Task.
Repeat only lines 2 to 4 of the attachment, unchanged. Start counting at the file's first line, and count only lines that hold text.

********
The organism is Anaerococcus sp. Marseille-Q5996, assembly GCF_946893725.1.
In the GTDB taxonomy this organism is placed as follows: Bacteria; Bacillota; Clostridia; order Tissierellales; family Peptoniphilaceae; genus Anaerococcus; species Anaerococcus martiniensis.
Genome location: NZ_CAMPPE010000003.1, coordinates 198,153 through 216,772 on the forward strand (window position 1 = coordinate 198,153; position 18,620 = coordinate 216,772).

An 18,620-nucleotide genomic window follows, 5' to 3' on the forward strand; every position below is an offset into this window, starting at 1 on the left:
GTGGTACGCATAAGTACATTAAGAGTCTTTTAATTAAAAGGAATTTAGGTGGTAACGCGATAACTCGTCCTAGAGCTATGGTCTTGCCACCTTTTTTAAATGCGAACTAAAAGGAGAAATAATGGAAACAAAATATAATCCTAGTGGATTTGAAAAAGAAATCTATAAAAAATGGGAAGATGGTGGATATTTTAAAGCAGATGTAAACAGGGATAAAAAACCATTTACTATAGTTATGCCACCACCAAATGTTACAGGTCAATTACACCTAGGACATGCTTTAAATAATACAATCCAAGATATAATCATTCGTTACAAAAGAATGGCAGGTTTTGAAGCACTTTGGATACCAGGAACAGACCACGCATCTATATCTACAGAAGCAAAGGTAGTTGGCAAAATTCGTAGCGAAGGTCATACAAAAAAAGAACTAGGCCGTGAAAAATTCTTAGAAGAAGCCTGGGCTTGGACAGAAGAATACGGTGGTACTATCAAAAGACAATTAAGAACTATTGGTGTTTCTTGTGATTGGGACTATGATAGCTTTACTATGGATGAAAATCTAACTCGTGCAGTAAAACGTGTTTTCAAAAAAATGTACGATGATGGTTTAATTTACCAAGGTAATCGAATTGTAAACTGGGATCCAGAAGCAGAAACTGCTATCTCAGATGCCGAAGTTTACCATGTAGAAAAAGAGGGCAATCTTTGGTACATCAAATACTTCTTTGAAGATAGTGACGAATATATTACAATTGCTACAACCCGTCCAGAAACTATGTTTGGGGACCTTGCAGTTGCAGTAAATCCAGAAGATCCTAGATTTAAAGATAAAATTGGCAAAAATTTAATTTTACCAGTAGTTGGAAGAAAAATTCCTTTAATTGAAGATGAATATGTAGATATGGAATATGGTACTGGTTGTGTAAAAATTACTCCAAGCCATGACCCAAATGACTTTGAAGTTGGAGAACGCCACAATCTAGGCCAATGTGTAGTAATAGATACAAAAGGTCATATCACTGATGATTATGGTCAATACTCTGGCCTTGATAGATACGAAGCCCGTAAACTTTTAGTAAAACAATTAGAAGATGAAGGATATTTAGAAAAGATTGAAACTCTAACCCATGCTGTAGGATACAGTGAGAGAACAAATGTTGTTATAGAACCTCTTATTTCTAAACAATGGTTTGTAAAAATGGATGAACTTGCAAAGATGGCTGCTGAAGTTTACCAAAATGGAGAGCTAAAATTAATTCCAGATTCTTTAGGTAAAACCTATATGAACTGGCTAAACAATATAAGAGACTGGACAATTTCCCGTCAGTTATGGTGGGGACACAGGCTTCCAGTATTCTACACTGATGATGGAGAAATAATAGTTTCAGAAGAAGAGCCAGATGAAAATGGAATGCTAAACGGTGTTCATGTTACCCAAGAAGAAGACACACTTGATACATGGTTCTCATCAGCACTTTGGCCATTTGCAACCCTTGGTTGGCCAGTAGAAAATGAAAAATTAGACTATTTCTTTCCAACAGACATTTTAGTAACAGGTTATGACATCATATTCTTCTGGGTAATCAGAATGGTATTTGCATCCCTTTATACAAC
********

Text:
In the GTDB taxonomy this organism is placed as follows: Bacteria; Bacillota; Clostridia; order Tissierellales; family Peptoniphilaceae; genus Anaerococcus; species Anaerococcus martiniensis.
Genome location: NZ_CAMPPE010000003.1, coordinates 198,153 through 216,772 on the forward strand (window position 1 = coordinate 198,153; position 18,620 = coordinate 216,772).

An 18,620-nucleotide genomic window follows, 5' to 3' on the forward strand; every position below is an offset into this window, starting at 1 on the left: